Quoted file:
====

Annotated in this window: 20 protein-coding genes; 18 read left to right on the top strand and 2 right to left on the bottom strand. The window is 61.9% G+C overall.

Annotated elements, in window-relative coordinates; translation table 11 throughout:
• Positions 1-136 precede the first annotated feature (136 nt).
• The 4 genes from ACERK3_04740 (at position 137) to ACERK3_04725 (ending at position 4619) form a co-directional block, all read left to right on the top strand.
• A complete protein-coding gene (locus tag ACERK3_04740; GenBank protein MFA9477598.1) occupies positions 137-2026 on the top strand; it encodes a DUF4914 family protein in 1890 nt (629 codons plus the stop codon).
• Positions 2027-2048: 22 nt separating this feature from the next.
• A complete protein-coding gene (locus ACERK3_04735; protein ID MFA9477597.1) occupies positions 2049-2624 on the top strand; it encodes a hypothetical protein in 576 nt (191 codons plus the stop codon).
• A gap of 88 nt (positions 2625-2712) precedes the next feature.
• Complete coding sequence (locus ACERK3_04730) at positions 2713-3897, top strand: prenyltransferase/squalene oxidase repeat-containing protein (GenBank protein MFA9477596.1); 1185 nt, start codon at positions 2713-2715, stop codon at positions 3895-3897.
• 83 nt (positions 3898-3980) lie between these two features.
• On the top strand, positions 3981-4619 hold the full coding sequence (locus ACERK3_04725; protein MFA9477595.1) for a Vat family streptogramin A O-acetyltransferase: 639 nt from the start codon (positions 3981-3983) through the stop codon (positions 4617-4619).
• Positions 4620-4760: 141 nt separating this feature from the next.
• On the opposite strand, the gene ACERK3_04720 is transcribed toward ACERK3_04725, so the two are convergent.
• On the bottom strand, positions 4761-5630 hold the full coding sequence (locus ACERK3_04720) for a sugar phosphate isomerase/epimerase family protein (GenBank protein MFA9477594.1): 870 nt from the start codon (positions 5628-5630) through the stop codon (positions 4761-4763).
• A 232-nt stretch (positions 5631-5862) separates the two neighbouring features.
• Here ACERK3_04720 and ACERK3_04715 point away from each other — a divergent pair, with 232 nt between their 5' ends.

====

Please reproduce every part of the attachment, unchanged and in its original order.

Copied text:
Annotated in this window: 20 protein-coding genes; 18 read left to right on the top strand and 2 right to left on the bottom strand. The window is 61.9% G+C overall.

Annotated elements, in window-relative coordinates; translation table 11 throughout:
• Positions 1-136 precede the first annotated feature (136 nt).
• The 4 genes from ACERK3_04740 (at position 137) to ACERK3_04725 (ending at position 4619) form a co-directional block, all read left to right on the top strand.
• A complete protein-coding gene (locus tag ACERK3_04740; GenBank protein MFA9477598.1) occupies positions 137-2026 on the top strand; it encodes a DUF4914 family protein in 1890 nt (629 codons plus the stop codon).
• Positions 2027-2048: 22 nt separating this feature from the next.
• A complete protein-coding gene (locus ACERK3_04735; protein ID MFA9477597.1) occupies positions 2049-2624 on the top strand; it encodes a hypothetical protein in 576 nt (191 codons plus the stop codon).
• A gap of 88 nt (positions 2625-2712) precedes the next feature.
• Complete coding sequence (locus ACERK3_04730) at positions 2713-3897, top strand: prenyltransferase/squalene oxidase repeat-containing protein (GenBank protein MFA9477596.1); 1185 nt, start codon at positions 2713-2715, stop codon at positions 3895-3897.
• 83 nt (positions 3898-3980) lie between these two features.
• On the top strand, positions 3981-4619 hold the full coding sequence (locus ACERK3_04725; protein MFA9477595.1) for a Vat family streptogramin A O-acetyltransferase: 639 nt from the start codon (positions 3981-3983) through the stop codon (positions 4617-4619).
• Positions 4620-4760: 141 nt separating this feature from the next.
• On the opposite strand, the gene ACERK3_04720 is transcribed toward ACERK3_04725, so the two are convergent.
• On the bottom strand, positions 4761-5630 hold the full coding sequence (locus ACERK3_04720) for a sugar phosphate isomerase/epimerase family protein (GenBank protein MFA9477594.1): 870 nt from the start codon (positions 5628-5630) through the stop codon (positions 4761-4763).
• A 232-nt stretch (positions 5631-5862) separates the two neighbouring features.
• Here ACERK3_04720 and ACERK3_04715 point away from each other — a divergent pair, with 232 nt between their 5' ends.